The Desire For A Normal Life

If I adopt this child, will we still be able to have a normal life?

Elizabeth Curry December 20, 2016
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Every so often on discussions within the adoptive special needs community, I will come across the phrase, “A normal life.” As in, if I adopt this child, will we still be able to have a normal life? Or this child had so many more needs than we expected, and I don’t think we will ever be able to have a normal life again. I understand the sentiment behind this questions, but I also wonder about that phrase, a normal life.

What exactly is a normal life? I think it probably all depends on who you ask. One person’s normal is another person’s odd. But for sake of argument, let’s take the standard, popular culture view of normal. According to that, it is a two-parent family, with two children, probably living in a house, with possibly a cat or a dog as a pet. Both parents are probably working and the children are in child care. It’s very good child care, and they love it. Vacations to fun and educational destinations happen at least once a year, as do fairly elaborate birthday parties. Children are often involved in multiple sports and activities, and the parents are heavily invested in their children’s achievements. Everyone is fit and well-coifed and their kitchen counters are pristine.

What, this isn’t you? This isn’t me, either. But this image has a powerful hold over us, doesn’t it? It is easy to imagine that this imaginary family exists, including the clean counters. We always assume that other families are more functional and better off than we are. Our self-induced guilt for not measuring up to the ‘norm’ can be huge. These are the “shoulds” of life. The things we imagine are important because everyone else is doing them, or so we suppose. It’s as if we never quite leave junior high behind us.

Ultimately, we long to control our lives.

While this idealized normal life is powerful, I think we usually do a pretty good job of recognizing that it is unattainable. This must not be the normal life parents are talking about, the one curtailed by having a child with special needs.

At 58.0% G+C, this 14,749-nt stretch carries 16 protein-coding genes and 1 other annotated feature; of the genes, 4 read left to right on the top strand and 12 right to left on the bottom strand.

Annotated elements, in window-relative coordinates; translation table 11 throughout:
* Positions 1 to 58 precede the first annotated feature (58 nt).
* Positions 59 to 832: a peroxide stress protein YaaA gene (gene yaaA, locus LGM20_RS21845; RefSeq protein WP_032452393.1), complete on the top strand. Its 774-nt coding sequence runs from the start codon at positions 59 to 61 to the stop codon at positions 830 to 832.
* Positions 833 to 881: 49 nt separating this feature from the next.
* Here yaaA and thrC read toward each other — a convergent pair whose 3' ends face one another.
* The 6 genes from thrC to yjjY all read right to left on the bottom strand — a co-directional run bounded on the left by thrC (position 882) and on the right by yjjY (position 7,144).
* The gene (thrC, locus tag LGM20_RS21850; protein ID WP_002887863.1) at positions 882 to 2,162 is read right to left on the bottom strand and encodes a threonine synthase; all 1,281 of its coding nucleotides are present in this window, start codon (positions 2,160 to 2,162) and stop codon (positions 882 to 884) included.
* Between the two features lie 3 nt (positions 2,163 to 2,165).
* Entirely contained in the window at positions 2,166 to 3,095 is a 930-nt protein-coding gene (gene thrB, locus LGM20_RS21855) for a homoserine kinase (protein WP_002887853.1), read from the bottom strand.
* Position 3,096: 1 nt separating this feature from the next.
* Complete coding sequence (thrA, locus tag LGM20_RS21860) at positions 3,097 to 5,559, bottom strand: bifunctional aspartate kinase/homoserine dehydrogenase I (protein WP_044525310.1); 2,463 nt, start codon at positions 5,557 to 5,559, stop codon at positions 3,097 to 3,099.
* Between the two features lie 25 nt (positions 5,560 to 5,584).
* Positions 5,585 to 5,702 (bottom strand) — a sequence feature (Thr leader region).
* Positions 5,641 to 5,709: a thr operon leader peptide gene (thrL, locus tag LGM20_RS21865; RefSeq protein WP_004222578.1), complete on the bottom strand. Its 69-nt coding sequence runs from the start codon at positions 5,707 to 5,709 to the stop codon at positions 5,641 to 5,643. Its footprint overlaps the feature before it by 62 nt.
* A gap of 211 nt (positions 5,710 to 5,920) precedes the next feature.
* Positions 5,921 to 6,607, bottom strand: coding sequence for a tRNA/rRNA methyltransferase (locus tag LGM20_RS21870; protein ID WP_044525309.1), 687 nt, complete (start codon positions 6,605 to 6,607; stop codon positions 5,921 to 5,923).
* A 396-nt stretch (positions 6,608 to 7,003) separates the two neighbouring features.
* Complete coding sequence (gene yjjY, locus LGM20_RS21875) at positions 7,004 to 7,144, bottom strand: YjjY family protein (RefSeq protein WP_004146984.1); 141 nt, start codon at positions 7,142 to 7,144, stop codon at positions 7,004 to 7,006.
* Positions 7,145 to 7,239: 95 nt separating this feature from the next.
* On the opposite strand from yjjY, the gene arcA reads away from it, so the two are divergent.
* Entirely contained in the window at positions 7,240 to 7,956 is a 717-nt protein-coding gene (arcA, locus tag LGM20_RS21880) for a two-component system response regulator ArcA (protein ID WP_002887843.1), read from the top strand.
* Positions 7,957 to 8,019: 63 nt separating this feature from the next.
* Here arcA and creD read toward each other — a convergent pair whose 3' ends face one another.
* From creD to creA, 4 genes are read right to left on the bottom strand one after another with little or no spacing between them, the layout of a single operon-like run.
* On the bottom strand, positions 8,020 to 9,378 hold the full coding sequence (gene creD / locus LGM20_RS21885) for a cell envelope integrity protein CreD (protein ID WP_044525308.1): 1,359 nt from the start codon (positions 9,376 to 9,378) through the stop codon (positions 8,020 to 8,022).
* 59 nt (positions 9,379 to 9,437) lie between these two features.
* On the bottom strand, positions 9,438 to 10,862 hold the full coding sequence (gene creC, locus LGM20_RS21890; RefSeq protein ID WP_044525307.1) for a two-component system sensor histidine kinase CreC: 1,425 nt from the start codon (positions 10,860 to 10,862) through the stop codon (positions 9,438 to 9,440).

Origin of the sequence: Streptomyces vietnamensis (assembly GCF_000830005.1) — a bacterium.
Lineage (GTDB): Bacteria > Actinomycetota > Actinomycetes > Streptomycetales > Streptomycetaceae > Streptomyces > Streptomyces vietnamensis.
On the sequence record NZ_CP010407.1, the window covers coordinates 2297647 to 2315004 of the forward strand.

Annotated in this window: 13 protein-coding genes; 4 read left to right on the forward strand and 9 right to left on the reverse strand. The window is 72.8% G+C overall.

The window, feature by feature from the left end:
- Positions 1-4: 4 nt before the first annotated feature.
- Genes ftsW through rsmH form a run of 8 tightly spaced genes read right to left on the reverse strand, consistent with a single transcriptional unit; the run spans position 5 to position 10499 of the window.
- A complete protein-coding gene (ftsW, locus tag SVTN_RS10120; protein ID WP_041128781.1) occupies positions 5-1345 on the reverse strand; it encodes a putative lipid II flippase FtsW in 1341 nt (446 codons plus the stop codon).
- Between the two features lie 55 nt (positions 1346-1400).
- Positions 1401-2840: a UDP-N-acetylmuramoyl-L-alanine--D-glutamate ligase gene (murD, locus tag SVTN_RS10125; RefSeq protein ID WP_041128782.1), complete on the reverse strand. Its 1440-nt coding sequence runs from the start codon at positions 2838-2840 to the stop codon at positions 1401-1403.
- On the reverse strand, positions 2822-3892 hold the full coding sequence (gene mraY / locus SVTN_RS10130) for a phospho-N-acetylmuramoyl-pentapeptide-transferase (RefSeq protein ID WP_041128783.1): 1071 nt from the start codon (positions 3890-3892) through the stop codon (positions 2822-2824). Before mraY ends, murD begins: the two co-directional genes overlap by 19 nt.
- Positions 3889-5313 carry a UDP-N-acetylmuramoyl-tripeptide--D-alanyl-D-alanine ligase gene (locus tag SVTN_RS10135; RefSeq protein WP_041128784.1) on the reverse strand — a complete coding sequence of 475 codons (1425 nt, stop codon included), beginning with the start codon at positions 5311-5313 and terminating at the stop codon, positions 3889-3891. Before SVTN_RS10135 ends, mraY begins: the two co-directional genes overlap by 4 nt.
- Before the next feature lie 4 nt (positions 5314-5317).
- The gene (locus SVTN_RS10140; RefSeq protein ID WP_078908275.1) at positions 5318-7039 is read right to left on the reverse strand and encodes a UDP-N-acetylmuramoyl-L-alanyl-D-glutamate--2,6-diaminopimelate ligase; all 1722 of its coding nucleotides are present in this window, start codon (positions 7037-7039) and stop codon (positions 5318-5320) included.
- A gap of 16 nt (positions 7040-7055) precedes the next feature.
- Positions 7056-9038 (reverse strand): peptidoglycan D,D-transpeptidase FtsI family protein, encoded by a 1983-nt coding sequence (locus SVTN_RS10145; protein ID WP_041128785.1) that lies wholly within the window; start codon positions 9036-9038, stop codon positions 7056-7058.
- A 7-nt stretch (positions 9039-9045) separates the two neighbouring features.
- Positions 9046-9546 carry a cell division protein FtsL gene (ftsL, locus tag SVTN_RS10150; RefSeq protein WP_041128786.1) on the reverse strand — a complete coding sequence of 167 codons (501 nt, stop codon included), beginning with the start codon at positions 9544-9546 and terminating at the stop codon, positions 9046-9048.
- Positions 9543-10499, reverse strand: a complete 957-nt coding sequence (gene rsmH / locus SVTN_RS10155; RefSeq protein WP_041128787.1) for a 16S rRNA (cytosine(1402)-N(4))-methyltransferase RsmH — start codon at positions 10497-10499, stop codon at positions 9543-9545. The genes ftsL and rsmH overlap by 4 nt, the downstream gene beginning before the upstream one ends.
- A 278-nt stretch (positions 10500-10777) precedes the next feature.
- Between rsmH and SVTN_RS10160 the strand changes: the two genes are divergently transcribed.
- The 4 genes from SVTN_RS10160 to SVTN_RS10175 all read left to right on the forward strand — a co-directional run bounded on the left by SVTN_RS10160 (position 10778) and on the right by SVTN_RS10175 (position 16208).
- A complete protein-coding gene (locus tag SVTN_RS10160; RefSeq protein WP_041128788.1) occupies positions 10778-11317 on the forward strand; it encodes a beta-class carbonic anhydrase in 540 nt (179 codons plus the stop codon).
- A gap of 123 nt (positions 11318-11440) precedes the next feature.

Hmmm… a life curtailed.

There is the crux, I think. It’s not the normal life that is suddenly not possible, but the desired life. The life seen as better. The life that was chosen as opposed to forced onto us. Suddenly this isn’t an adoption issue, but a life issue. Ultimately, we long to control our lives. While we do have some control over our own lives, there is much that is out of our control. The more people we have in our lives whom we love, the more potential we have for these out of our control events to happen. At any moment, one of our loved ones could have something catastrophic happen and the course of our life will be changed. Our normal life will be gone. This can happen to a child we gave birth to, to a spouse, to ourselves. There are no guarantees.

Oh, sure, we have some degree of control over the smaller things: What we eat, where we live, what job we work at. (Though even some of these basic life choices may be outside of our control at times.) And many of us make the conscious decision to parent. While there are unintentional pregnancies, there are no unintentional adoptions. Even if parents are presented with the opportunity to adopt a child, there is still the conscious decision to complete the adoption process. There’s too much paperwork involved to have it otherwise. And this creates a powerful illusion of control.